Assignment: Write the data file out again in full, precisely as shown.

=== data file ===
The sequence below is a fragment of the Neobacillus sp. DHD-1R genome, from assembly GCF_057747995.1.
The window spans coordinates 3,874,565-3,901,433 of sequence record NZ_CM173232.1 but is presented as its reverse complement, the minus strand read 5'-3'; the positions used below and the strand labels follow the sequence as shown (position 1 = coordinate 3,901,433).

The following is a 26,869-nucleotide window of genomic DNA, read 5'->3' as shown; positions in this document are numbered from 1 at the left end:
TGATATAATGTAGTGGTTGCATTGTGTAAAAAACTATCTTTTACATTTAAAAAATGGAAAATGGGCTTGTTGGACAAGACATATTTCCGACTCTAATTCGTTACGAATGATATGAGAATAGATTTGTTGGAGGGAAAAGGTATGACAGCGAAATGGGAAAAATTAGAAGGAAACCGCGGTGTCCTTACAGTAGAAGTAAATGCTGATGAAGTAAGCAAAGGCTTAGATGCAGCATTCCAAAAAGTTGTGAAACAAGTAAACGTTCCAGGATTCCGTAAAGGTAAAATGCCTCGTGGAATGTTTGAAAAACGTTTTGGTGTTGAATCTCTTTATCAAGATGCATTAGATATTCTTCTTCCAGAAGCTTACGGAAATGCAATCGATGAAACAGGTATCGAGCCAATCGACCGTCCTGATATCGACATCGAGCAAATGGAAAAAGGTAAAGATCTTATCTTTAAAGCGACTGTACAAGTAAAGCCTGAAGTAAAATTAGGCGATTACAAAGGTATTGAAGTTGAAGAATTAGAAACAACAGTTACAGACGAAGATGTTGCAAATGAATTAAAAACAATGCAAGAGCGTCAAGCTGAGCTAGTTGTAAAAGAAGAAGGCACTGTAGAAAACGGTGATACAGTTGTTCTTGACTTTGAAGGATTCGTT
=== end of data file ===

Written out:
The sequence below is a fragment of the Neobacillus sp. DHD-1R genome, from assembly GCF_057747995.1.
The window spans coordinates 3,874,565-3,901,433 of sequence record NZ_CM173232.1 but is presented as its reverse complement, the minus strand read 5'-3'; the positions used below and the strand labels follow the sequence as shown (position 1 = coordinate 3,901,433).

The following is a 26,869-nucleotide window of genomic DNA, read 5'->3' as shown; positions in this document are numbered from 1 at the left end:
TGATATAATGTAGTGGTTGCATTGTGTAAAAAACTATCTTTTACATTTAAAAAATGGAAAATGGGCTTGTTGGACAAGACATATTTCCGACTCTAATTCGTTACGAATGATATGAGAATAGATTTGTTGGAGGGAAAAGGTATGACAGCGAAATGGGAAAAATTAGAAGGAAACCGCGGTGTCCTTACAGTAGAAGTAAATGCTGATGAAGTAAGCAAAGGCTTAGATGCAGCATTCCAAAAAGTTGTGAAACAAGTAAACGTTCCAGGATTCCGTAAAGGTAAAATGCCTCGTGGAATGTTTGAAAAACGTTTTGGTGTTGAATCTCTTTATCAAGATGCATTAGATATTCTTCTTCCAGAAGCTTACGGAAATGCAATCGATGAAACAGGTATCGAGCCAATCGACCGTCCTGATATCGACATCGAGCAAATGGAAAAAGGTAAAGATCTTATCTTTAAAGCGACTGTACAAGTAAAGCCTGAAGTAAAATTAGGCGATTACAAAGGTATTGAAGTTGAAGAATTAGAAACAACAGTTACAGACGAAGATGTTGCAAATGAATTAAAAACAATGCAAGAGCGTCAAGCTGAGCTAGTTGTAAAAGAAGAAGGCACTGTAGAAAACGGTGATACAGTTGTTCTTGACTTTGAAGGATTCGTT